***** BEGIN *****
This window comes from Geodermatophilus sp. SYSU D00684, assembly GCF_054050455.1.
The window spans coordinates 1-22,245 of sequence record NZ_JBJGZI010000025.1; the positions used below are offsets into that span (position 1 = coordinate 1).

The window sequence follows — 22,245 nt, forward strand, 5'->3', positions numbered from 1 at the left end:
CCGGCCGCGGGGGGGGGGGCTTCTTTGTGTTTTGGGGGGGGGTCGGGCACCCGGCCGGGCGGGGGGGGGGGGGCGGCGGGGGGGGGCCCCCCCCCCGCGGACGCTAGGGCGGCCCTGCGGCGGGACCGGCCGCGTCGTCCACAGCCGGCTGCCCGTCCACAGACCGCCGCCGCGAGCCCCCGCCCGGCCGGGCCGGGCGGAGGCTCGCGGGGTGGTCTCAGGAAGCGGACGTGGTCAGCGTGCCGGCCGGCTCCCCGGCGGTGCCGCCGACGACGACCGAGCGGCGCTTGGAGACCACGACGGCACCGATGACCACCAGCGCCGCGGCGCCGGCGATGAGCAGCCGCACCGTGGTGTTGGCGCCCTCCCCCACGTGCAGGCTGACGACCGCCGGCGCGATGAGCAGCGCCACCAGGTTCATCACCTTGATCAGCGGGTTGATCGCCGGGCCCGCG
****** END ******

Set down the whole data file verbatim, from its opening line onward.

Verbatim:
This window comes from Geodermatophilus sp. SYSU D00684, assembly GCF_054050455.1.
The window spans coordinates 1-22,245 of sequence record NZ_JBJGZI010000025.1; the positions used below are offsets into that span (position 1 = coordinate 1).

The window sequence follows — 22,245 nt, forward strand, 5'->3', positions numbered from 1 at the left end:
CCGGCCGCGGGGGGGGGGGCTTCTTTGTGTTTTGGGGGGGGGTCGGGCACCCGGCCGGGCGGGGGGGGGGGGGCGGCGGGGGGGGGCCCCCCCCCCGCGGACGCTAGGGCGGCCCTGCGGCGGGACCGGCCGCGTCGTCCACAGCCGGCTGCCCGTCCACAGACCGCCGCCGCGAGCCCCCGCCCGGCCGGGCCGGGCGGAGGCTCGCGGGGTGGTCTCAGGAAGCGGACGTGGTCAGCGTGCCGGCCGGCTCCCCGGCGGTGCCGCCGACGACGACCGAGCGGCGCTTGGAGACCACGACGGCACCGATGACCACCAGCGCCGCGGCGCCGGCGATGAGCAGCCGCACCGTGGTGTTGGCGCCCTCCCCCACGTGCAGGCTGACGACCGCCGGCGCGATGAGCAGCGCCACCAGGTTCATCACCTTGATCAGCGGGTTGATCGCCGGGCCCGCG